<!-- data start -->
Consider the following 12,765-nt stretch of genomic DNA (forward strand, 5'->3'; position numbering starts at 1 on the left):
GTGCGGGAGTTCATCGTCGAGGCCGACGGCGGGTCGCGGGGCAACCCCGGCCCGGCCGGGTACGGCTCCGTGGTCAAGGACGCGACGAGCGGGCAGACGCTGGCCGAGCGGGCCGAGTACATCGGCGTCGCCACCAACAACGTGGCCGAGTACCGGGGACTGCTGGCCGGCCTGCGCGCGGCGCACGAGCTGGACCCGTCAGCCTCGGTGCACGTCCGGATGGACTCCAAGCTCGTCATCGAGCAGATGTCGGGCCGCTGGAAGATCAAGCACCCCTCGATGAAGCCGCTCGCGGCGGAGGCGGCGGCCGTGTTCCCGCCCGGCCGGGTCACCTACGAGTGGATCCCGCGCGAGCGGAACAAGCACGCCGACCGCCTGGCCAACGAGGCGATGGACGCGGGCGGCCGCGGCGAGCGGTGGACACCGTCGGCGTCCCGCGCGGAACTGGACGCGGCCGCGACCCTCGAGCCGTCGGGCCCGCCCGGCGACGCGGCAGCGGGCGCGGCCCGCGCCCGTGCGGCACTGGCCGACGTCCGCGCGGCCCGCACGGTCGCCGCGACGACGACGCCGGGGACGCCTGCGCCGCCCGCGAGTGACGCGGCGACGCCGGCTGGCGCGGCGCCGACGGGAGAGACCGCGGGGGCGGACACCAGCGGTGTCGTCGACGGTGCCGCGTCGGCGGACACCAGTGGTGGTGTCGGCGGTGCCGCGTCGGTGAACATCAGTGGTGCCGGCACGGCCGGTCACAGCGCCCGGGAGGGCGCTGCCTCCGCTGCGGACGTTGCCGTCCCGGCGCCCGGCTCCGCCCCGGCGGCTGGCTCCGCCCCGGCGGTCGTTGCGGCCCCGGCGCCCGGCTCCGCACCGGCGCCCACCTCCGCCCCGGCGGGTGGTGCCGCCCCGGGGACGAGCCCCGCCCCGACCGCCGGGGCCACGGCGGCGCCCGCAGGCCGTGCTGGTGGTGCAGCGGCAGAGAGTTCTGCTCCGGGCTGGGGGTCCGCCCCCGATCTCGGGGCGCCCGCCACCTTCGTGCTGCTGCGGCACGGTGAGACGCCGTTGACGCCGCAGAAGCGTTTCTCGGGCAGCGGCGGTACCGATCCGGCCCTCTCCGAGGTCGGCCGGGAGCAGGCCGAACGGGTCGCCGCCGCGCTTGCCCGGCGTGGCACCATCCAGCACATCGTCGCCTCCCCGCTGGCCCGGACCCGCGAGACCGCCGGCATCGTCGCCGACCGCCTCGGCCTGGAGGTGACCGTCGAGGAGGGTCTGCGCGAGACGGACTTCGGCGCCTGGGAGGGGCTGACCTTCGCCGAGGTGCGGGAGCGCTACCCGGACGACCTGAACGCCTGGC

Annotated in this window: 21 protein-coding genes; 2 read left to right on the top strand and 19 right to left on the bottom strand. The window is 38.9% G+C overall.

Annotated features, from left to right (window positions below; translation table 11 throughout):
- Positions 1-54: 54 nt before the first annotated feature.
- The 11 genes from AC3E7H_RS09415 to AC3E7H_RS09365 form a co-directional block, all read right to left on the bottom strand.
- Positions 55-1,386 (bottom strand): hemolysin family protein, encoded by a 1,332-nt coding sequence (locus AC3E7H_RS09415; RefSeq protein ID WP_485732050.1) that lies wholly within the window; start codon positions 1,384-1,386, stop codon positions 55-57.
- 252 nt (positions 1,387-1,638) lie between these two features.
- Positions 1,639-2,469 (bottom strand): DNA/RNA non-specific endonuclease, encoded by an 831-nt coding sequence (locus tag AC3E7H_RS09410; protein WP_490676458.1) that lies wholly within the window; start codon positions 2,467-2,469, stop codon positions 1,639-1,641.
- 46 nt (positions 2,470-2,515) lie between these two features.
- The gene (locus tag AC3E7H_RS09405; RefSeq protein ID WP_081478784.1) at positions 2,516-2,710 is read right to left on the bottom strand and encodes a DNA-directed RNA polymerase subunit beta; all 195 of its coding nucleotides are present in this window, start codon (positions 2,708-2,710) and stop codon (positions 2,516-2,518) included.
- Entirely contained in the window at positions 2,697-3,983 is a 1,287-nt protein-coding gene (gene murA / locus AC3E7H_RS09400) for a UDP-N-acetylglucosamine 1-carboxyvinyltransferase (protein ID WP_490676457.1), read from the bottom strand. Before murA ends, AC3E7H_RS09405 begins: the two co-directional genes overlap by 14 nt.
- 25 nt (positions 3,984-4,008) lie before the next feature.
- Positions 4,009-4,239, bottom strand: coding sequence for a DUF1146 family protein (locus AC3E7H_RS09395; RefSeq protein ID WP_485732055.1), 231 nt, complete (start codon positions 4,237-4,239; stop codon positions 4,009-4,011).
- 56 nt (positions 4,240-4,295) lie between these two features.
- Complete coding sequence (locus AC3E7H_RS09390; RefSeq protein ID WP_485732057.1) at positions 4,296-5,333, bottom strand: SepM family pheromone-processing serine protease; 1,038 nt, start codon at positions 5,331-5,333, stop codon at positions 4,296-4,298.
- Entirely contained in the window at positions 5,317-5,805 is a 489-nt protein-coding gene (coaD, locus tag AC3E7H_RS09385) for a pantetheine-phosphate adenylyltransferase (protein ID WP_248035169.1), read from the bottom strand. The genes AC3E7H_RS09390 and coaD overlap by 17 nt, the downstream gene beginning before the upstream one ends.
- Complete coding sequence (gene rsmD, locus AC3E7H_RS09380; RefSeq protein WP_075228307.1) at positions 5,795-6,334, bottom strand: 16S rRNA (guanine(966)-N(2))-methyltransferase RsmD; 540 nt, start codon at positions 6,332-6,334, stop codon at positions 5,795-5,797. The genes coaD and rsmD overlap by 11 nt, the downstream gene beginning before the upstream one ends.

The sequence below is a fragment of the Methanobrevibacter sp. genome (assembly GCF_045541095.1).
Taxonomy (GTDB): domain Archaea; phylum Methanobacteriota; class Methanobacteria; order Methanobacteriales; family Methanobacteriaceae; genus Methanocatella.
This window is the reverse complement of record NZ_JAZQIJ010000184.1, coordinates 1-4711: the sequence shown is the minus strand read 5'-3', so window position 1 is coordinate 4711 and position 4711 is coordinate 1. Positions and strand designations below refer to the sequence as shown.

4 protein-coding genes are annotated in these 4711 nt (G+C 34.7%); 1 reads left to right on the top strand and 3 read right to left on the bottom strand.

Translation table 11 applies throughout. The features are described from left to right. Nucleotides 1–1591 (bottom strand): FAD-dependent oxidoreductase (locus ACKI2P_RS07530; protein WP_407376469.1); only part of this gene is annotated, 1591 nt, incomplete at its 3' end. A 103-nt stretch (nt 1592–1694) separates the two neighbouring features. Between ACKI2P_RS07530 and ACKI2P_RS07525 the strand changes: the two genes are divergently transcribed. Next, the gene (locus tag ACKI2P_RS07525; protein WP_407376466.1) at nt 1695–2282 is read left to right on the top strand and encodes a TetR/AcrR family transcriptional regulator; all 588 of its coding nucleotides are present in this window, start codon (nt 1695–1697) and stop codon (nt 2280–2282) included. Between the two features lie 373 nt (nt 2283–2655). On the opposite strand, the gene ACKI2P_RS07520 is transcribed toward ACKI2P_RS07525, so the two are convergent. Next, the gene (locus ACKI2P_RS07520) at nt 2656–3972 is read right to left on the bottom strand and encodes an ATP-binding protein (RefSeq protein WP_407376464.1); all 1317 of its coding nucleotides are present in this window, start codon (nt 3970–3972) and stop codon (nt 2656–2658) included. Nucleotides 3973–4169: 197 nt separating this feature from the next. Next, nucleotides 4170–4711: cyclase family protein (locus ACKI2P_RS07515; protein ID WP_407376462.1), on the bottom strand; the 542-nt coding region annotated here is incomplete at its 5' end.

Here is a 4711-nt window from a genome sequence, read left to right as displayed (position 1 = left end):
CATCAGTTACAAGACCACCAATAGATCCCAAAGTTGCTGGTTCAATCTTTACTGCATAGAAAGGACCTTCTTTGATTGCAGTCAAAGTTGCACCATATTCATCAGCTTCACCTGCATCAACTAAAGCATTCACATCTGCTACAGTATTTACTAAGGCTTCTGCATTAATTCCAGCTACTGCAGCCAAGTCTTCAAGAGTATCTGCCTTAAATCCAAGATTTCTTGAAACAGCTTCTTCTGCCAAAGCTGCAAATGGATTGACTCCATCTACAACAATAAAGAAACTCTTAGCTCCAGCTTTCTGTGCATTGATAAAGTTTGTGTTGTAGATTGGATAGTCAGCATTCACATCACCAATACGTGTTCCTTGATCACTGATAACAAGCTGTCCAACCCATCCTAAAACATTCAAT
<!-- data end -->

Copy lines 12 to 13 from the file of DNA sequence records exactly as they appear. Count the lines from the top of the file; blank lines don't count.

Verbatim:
- Entirely contained in the window at positions 2,697-3,983 is a 1,287-nt protein-coding gene (gene murA / locus AC3E7H_RS09400) for a UDP-N-acetylglucosamine 1-carboxyvinyltransferase (protein ID WP_490676457.1), read from the bottom strand. Before murA ends, AC3E7H_RS09405 begins: the two co-directional genes overlap by 14 nt.
- 25 nt (positions 3,984-4,008) lie before the next feature.